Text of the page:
Grief – faith – hope

Apr 1, 2020

Fr. Michael Schleupner offers another reflection for our blog. This is focused on John 11: 1-45 for the fifth Sunday of Lent. To learn more about Fr. Michael, click here for information about his next retreat with us.

Grief – faith – hope

These three words capture one of the core messages of todays’ long, but very human and beautiful gospel story.

Jesus restores to life a man named Lazarus.

Lazarus and his two sisters, Mary and Martha were very close friends of Jesus. He often hung out at their home in Bethany and enjoyed their company. Martha and Mary are now at their home, mourning the loss of their brother. Jesus has not yet gone there but he too is grieving. Our English says that he is “perturbed” – kind of a strange word in this context.In the original language, this seems to be conveying that Jesus is profoundly moved and sad in the depths of his being, to the point of crying.

Eventually Jesus arrives in Bethany and talks with Martha and Mary. In their conversation, the word “believe” is used eight times. What emerges is that Martha and Mary believe. They have faith not in an abstract teaching, but in the person of Jesus. Martha explicitly declares her faith that he is the Christ, the Son of God. And it is this faith that gives these two sisters hope. They trust that even now, four days after Lazarus’ death, Jesus can do something. Their hope opens the door to Jesus’ healing and restorative power. With this hope, they allow the grave to be opened and their brother Lazarus walks out, restored to life. So, in the midst of grief and loss, Mary and Martha have faith in Jesus and this faith leads them to hope in his power.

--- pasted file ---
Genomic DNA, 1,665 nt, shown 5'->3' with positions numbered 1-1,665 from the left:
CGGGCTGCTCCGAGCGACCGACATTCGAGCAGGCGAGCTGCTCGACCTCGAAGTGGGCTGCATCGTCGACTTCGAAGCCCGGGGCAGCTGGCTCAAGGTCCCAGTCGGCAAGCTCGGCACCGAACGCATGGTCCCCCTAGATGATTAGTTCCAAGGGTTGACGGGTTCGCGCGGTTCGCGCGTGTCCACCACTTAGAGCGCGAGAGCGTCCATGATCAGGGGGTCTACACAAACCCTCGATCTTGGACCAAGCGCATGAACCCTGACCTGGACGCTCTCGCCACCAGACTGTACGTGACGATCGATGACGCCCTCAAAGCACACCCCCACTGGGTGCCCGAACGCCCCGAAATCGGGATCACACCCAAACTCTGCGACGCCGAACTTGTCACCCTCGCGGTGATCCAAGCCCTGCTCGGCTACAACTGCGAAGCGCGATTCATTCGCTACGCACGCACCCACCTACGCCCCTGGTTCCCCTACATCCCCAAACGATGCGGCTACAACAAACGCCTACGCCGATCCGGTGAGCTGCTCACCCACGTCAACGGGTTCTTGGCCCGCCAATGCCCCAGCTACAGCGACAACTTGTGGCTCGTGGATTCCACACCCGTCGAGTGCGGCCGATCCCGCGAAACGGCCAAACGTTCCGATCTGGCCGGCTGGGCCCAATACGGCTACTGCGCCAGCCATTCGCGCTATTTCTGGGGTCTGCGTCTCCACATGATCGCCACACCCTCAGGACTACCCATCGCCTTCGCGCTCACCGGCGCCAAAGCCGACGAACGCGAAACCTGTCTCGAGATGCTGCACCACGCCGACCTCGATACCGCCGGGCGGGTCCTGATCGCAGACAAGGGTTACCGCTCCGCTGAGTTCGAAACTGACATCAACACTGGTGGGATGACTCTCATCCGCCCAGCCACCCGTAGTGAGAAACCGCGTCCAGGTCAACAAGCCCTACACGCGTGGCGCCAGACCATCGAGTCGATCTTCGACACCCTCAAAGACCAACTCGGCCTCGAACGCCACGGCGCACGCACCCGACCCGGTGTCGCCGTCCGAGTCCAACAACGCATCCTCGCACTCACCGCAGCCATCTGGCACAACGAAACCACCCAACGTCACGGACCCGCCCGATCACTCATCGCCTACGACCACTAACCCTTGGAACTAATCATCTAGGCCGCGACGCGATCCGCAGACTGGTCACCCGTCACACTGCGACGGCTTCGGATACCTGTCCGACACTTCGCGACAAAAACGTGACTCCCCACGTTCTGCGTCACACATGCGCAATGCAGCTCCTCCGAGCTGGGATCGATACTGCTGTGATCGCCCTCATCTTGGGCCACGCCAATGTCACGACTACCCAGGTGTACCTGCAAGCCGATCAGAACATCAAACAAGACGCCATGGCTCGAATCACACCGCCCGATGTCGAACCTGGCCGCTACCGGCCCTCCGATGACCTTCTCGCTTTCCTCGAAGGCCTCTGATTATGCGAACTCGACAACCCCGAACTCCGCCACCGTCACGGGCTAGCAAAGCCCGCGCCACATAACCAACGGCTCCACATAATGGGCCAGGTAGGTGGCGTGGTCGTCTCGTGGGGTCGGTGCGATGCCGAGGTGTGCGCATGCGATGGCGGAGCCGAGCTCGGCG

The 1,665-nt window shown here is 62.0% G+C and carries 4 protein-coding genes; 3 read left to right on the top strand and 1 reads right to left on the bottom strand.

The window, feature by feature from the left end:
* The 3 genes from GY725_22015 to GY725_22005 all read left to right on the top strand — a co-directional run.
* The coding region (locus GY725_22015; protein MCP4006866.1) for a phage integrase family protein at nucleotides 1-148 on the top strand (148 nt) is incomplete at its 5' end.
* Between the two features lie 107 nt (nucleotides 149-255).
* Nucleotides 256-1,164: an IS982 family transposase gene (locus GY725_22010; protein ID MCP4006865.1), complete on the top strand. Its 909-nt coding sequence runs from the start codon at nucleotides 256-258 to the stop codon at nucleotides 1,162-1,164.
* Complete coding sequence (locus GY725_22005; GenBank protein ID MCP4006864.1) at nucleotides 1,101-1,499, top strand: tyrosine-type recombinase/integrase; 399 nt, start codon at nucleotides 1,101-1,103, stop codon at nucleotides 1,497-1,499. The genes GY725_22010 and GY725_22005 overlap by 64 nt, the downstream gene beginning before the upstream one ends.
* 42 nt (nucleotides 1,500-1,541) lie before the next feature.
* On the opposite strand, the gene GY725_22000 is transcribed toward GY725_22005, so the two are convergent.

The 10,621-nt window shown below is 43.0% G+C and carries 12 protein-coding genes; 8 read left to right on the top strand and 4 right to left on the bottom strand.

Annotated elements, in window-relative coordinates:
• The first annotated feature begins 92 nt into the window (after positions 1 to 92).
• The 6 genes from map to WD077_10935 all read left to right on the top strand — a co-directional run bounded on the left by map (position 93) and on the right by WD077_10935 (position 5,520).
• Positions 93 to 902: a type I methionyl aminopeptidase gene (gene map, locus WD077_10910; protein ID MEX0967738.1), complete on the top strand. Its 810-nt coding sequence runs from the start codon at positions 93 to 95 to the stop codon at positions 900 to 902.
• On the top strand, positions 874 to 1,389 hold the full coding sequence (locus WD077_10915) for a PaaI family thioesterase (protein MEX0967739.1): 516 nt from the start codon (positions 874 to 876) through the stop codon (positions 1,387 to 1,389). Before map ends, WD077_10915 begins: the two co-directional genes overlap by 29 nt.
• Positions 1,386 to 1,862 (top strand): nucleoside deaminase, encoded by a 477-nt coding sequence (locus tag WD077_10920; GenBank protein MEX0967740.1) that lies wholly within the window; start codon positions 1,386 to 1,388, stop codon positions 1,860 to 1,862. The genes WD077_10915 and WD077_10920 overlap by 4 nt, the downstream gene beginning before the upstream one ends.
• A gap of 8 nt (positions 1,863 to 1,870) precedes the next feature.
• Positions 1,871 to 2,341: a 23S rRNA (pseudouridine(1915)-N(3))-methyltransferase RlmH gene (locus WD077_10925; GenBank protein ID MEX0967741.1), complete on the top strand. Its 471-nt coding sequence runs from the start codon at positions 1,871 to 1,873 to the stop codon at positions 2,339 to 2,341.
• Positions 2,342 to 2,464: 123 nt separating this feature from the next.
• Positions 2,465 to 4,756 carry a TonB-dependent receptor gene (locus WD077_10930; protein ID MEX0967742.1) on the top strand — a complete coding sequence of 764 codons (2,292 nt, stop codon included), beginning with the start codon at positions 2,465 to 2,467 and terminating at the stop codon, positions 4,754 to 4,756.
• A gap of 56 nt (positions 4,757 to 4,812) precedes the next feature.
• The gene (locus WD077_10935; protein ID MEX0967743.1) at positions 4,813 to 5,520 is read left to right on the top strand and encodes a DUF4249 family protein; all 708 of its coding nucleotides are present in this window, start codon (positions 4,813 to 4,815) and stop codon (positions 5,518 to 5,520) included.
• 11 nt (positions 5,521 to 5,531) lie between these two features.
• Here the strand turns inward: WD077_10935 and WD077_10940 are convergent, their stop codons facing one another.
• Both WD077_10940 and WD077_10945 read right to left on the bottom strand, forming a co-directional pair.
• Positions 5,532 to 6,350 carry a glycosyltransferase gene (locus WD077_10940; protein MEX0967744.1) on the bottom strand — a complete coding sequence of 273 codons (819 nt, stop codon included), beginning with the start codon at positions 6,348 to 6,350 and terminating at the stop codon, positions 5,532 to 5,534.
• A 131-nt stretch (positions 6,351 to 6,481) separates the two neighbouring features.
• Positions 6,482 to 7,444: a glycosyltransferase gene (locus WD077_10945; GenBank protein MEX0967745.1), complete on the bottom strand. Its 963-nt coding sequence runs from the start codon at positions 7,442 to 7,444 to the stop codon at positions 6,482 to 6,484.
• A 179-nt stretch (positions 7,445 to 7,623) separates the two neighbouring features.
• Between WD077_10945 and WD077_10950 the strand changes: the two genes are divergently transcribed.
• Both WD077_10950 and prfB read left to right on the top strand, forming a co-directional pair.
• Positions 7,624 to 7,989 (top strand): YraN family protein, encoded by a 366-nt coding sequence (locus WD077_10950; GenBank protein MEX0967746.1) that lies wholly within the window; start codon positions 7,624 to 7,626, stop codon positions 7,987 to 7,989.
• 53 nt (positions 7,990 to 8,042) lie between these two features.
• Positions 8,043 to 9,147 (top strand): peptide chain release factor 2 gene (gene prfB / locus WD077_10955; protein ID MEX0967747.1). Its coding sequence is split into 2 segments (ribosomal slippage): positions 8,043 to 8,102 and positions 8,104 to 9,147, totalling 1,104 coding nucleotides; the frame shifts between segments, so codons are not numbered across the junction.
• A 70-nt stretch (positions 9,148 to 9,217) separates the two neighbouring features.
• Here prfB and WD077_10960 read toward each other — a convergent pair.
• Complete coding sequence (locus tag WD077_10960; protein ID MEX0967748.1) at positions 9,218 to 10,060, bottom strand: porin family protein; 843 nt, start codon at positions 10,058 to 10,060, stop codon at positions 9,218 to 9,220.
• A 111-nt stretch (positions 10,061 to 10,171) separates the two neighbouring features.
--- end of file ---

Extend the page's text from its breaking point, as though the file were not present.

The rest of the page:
The result is life, restored life, new life.

Right now, we are all suffering loss – maybe the death of loved ones to the Coronavirus or to some other illness, maybe the loss of our job or the loss of income and financial security.

In this time of loss, let’s renew our faith in Jesus as Emmanuel, God-with-us. And with that faith, let’s place our hope and trust in him – in his power to heal and restore others and us, right now.


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